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The Ethnographic Research

Abstract This chapter of the book deals with the nature of ethnographic research and the research tools it employs—ethnographic interviews and participant observation. The chapter focuses on the role of ethnographic researchers, the dimensions that ethnographers must consider in order to get a comprehensive collection of information, and the analysis of findings.

Ethnographic research is a genre of qualitative research, which developed out of anthropological methodology. It investigates societies and cultures by examining human, interpersonal, social and cultural aspects in all their complexity. Ethnography is a research approach that refers both to the process and method according to which research is carried out and its outcomes. This is an approach that combines methodology used for research and data that emerges from it, the analysis of this data and researcher’s interpretation thereof (Sabar-Ben Yehoshua 2016; Shlasky and Alpert 2007). A researcher’s interpretation will include a summary of the research process, identifying the subjects, carrying out observations and interviews, document analysis, describing research findings and new discoveries learned from the research (Alpert 2016). Ethnography as a product, is predominantly text that presents research to the public and appears as written academic work in the form of a research report, article, monograph, book and the like (Shlasky and Alpert 2007).

Ethnography is used for research in many areas such as medicine, psychology, sociology, information systems, education and more, and it focuses on the natural surroundings of cultural systems such as community, society, groups, systems, organizations and such. This genre enables study of behaviours, norms, beliefs, customs, values, applied human patterns and human phenomena as these are expressed in practice. It enables understanding of life forms and systems of thought and behaviour in different cultures, organizations, and social systems, both cultural and political as reflected in daily conversations and local events. Ethnography provides rich and wide-ranging insights into actual reality, ways of life, social interactions and peoples’ perceptions as expressed by the actions and the surroundings in which they live. It enables seeing entire phenomena, understanding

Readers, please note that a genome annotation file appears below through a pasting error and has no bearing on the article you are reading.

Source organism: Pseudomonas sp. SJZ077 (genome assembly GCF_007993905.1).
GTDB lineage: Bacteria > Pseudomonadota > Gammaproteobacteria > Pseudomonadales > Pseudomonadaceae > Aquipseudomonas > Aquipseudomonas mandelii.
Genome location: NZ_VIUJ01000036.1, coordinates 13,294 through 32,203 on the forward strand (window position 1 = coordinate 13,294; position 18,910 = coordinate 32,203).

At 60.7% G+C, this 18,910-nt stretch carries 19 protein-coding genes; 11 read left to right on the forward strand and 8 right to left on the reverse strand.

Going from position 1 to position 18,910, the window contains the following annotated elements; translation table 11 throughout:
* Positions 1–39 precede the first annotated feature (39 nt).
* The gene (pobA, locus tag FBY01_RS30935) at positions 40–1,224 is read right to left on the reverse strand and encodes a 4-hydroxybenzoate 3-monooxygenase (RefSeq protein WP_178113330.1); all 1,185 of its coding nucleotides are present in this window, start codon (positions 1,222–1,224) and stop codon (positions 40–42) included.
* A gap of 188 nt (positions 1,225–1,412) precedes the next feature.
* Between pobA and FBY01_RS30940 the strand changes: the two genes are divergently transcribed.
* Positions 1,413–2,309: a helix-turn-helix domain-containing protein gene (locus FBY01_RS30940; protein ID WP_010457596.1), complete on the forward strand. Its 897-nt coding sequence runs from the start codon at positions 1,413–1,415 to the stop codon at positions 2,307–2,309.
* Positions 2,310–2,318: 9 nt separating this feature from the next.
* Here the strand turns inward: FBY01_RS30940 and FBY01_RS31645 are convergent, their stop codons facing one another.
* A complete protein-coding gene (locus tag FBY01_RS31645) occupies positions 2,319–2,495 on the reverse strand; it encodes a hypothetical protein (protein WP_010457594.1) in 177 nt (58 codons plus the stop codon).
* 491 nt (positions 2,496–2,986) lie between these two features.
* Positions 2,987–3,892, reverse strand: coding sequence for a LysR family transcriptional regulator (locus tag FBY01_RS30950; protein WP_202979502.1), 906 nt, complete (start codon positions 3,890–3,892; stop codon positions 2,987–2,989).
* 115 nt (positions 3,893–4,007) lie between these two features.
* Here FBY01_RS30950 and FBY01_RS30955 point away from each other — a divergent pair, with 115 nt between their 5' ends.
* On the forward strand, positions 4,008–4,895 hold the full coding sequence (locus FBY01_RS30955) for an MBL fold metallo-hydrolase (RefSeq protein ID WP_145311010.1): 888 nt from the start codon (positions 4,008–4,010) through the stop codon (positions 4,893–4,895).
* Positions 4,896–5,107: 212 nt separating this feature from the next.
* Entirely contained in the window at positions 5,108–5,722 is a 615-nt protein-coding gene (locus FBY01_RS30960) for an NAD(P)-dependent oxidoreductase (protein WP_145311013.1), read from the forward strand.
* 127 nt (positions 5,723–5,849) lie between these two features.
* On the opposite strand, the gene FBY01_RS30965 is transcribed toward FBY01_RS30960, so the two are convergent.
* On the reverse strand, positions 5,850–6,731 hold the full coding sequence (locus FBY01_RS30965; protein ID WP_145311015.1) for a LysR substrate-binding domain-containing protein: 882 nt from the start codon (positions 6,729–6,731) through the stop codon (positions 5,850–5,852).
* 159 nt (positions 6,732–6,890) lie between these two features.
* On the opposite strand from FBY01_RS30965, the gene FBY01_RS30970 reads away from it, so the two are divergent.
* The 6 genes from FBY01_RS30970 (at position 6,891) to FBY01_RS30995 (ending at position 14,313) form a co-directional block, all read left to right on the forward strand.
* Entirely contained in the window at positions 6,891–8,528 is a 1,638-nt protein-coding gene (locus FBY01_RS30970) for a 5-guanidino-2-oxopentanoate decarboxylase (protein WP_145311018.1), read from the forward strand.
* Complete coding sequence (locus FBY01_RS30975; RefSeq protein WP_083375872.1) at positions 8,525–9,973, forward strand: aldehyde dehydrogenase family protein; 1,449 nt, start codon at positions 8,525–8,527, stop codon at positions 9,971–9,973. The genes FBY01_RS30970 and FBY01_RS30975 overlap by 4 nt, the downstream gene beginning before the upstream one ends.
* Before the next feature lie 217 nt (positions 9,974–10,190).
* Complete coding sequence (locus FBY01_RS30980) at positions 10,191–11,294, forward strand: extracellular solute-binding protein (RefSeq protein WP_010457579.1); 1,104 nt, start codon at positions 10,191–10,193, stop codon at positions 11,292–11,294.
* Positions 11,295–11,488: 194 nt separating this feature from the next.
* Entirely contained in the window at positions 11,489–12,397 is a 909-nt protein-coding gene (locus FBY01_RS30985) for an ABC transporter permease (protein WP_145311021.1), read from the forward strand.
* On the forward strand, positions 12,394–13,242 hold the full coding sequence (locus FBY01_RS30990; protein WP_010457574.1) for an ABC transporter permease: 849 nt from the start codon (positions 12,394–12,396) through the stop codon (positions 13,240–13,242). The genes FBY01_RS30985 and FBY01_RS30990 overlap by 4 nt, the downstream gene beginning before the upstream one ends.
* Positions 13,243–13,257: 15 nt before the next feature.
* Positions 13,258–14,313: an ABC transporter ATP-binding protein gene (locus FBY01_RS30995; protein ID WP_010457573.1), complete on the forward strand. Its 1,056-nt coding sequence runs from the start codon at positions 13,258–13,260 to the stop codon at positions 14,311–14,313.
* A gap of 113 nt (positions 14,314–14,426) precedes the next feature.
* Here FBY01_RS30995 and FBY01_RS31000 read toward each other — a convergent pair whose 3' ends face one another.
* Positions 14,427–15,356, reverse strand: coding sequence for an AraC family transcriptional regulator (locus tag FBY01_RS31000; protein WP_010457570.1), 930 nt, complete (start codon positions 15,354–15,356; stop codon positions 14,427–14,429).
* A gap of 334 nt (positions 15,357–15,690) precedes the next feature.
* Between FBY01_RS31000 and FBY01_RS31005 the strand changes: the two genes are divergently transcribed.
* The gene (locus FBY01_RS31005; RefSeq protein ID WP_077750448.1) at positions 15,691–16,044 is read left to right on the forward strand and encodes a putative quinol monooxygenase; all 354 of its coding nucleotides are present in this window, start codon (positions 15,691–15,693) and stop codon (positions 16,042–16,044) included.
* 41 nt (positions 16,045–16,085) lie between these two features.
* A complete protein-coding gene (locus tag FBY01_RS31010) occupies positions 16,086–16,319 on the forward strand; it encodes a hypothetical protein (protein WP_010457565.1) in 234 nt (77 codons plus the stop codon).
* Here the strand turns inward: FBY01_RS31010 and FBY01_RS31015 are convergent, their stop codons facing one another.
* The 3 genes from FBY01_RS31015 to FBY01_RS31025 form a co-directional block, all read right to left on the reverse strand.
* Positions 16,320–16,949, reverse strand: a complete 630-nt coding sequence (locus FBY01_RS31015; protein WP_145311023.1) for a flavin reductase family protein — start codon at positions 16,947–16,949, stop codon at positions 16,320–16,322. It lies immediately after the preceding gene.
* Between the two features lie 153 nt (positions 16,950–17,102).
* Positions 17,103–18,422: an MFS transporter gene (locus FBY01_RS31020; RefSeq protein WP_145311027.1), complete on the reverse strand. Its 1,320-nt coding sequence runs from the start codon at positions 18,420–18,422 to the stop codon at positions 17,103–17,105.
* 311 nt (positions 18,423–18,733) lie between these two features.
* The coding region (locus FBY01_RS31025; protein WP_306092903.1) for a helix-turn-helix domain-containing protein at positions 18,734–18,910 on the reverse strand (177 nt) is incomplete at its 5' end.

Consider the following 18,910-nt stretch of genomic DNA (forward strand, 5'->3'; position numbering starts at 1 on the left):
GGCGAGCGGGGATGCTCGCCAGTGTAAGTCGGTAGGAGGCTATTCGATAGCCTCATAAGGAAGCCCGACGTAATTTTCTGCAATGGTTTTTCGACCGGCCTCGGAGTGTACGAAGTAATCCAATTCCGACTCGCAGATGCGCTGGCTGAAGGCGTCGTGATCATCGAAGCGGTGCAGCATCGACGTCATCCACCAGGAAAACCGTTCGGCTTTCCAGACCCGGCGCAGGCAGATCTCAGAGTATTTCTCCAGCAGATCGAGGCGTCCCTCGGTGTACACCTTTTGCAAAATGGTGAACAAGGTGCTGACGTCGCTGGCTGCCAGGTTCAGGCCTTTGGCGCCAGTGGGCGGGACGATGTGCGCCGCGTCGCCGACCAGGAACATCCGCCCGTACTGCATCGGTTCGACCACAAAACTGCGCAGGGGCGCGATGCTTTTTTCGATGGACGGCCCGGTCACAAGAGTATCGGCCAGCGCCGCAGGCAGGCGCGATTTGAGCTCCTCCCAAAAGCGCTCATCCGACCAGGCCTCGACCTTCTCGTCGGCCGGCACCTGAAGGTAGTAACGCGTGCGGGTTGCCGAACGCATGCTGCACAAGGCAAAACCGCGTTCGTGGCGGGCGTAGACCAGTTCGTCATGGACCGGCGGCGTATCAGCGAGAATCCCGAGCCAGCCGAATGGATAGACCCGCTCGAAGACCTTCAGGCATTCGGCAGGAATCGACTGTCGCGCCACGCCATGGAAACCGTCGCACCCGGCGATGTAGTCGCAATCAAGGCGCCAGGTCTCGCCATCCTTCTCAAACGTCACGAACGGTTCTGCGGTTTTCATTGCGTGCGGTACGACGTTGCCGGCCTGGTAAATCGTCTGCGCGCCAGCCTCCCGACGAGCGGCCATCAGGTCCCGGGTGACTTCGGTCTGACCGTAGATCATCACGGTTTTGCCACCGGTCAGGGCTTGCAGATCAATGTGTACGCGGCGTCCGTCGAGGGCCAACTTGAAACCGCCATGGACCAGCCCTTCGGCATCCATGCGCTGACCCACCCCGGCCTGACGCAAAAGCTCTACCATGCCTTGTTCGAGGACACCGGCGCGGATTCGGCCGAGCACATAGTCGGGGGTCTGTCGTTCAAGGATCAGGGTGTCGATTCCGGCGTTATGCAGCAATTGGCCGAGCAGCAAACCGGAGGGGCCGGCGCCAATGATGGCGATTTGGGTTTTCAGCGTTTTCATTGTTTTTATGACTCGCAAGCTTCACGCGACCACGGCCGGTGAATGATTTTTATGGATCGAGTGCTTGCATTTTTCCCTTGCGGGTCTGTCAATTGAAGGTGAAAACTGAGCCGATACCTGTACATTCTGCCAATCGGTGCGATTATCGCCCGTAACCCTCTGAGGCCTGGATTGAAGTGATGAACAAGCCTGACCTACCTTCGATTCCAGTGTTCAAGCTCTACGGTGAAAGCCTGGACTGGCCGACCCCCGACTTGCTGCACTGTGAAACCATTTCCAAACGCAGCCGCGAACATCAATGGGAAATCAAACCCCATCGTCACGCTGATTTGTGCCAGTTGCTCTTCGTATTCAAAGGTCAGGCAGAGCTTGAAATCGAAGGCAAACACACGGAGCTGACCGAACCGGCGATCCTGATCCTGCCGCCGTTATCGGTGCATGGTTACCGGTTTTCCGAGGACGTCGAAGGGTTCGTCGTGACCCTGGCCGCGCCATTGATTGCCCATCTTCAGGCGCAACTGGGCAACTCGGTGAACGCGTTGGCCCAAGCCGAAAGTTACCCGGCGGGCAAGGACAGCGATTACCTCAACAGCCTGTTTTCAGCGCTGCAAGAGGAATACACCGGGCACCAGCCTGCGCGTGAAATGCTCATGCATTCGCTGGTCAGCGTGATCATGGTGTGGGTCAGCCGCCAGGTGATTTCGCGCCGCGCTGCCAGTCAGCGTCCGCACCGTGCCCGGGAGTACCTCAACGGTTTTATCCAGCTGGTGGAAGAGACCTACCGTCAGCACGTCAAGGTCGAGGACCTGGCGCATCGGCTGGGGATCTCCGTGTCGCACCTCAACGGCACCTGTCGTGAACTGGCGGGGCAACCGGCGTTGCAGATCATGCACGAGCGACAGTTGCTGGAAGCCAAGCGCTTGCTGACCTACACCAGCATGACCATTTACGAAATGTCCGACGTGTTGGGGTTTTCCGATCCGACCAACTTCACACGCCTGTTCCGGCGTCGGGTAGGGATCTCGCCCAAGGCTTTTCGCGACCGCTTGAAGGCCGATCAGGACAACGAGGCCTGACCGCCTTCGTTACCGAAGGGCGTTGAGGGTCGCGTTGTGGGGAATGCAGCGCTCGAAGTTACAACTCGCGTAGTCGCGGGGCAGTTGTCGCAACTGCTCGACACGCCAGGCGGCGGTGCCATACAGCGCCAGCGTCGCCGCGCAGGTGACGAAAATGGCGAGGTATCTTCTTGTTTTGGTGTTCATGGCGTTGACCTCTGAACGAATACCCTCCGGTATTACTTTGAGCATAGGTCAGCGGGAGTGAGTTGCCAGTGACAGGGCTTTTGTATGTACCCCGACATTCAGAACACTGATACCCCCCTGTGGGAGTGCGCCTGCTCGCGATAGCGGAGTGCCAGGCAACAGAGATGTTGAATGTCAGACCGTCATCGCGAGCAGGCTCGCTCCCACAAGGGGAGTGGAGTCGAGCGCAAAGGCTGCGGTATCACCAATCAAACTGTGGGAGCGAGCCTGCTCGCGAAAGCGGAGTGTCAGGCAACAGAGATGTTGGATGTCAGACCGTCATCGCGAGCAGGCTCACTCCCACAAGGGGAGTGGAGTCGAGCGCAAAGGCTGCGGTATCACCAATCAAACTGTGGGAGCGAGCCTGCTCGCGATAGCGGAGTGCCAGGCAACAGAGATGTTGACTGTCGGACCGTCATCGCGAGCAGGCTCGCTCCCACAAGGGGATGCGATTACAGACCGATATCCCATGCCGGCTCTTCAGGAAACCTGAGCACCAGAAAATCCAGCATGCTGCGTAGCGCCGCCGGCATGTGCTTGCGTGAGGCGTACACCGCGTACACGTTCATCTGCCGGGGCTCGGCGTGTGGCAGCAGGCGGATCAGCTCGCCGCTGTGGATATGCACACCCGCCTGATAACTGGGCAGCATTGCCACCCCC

© The Author(s) 2017

L. Shagrir, Journey to Ethnographic Research, SpringerBriefs in Education, DOI 10.1007/978-3-319-47112-9_2

their complexity and significance, and making generalizations on human behaviour in general.

Ethnographic research requires intense and long term investigation in order to collect data and record sequences of events, conversations between people and their relationships. To do this, researchers must be present at events and situations and spend a lot of time in the studied environment in order to learn about what takes place, what is said when and in what circumstances. Once data collection processes are over, an ethnographer undertakes the important work of interpreting and ascribing meaning to all actions, words and events that were examined and data that was collected (Harvey and Myers 1995; Heyl 2001; Karnieli 2008; Mutzafi-Haller 2012; Reeves et al. 2008; Shlasky and Alpert 2007; Van Maanen 2011).

Ethnography in education is a tradition that keeps evolving.

 
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